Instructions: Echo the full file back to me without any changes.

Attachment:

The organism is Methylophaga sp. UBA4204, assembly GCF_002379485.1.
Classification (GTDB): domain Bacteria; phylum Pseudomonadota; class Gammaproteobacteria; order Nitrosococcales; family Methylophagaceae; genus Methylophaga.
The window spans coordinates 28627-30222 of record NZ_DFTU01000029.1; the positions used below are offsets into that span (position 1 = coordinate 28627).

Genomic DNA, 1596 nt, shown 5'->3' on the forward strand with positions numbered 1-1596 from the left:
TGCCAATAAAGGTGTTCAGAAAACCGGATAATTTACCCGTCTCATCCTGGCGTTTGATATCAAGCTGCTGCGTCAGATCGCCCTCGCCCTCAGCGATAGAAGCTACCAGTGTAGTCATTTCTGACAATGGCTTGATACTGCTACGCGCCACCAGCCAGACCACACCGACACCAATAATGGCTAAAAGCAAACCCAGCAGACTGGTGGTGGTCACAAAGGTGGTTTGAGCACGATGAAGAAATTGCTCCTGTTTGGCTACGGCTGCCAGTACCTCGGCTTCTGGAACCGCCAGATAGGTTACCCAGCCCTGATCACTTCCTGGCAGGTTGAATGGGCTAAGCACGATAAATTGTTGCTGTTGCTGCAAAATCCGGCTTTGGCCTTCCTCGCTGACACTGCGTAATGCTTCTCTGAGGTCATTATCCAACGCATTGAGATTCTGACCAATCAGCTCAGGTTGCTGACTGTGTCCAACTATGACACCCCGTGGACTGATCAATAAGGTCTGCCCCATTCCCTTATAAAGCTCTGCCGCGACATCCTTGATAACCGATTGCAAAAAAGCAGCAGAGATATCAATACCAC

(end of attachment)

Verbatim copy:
The organism is Methylophaga sp. UBA4204, assembly GCF_002379485.1.
Classification (GTDB): domain Bacteria; phylum Pseudomonadota; class Gammaproteobacteria; order Nitrosococcales; family Methylophagaceae; genus Methylophaga.
The window spans coordinates 28627-30222 of record NZ_DFTU01000029.1; the positions used below are offsets into that span (position 1 = coordinate 28627).

Genomic DNA, 1596 nt, shown 5'->3' on the forward strand with positions numbered 1-1596 from the left:
TGCCAATAAAGGTGTTCAGAAAACCGGATAATTTACCCGTCTCATCCTGGCGTTTGATATCAAGCTGCTGCGTCAGATCGCCCTCGCCCTCAGCGATAGAAGCTACCAGTGTAGTCATTTCTGACAATGGCTTGATACTGCTACGCGCCACCAGCCAGACCACACCGACACCAATAATGGCTAAAAGCAAACCCAGCAGACTGGTGGTGGTCACAAAGGTGGTTTGAGCACGATGAAGAAATTGCTCCTGTTTGGCTACGGCTGCCAGTACCTCGGCTTCTGGAACCGCCAGATAGGTTACCCAGCCCTGATCACTTCCTGGCAGGTTGAATGGGCTAAGCACGATAAATTGTTGCTGTTGCTGCAAAATCCGGCTTTGGCCTTCCTCGCTGACACTGCGTAATGCTTCTCTGAGGTCATTATCCAACGCATTGAGATTCTGACCAATCAGCTCAGGTTGCTGACTGTGTCCAACTATGACACCCCGTGGACTGATCAATAAGGTCTGCCCCATTCCCTTATAAAGCTCTGCCGCGACATCCTTGATAACCGATTGCAAAAAAGCAGCAGAGATATCAATACCAC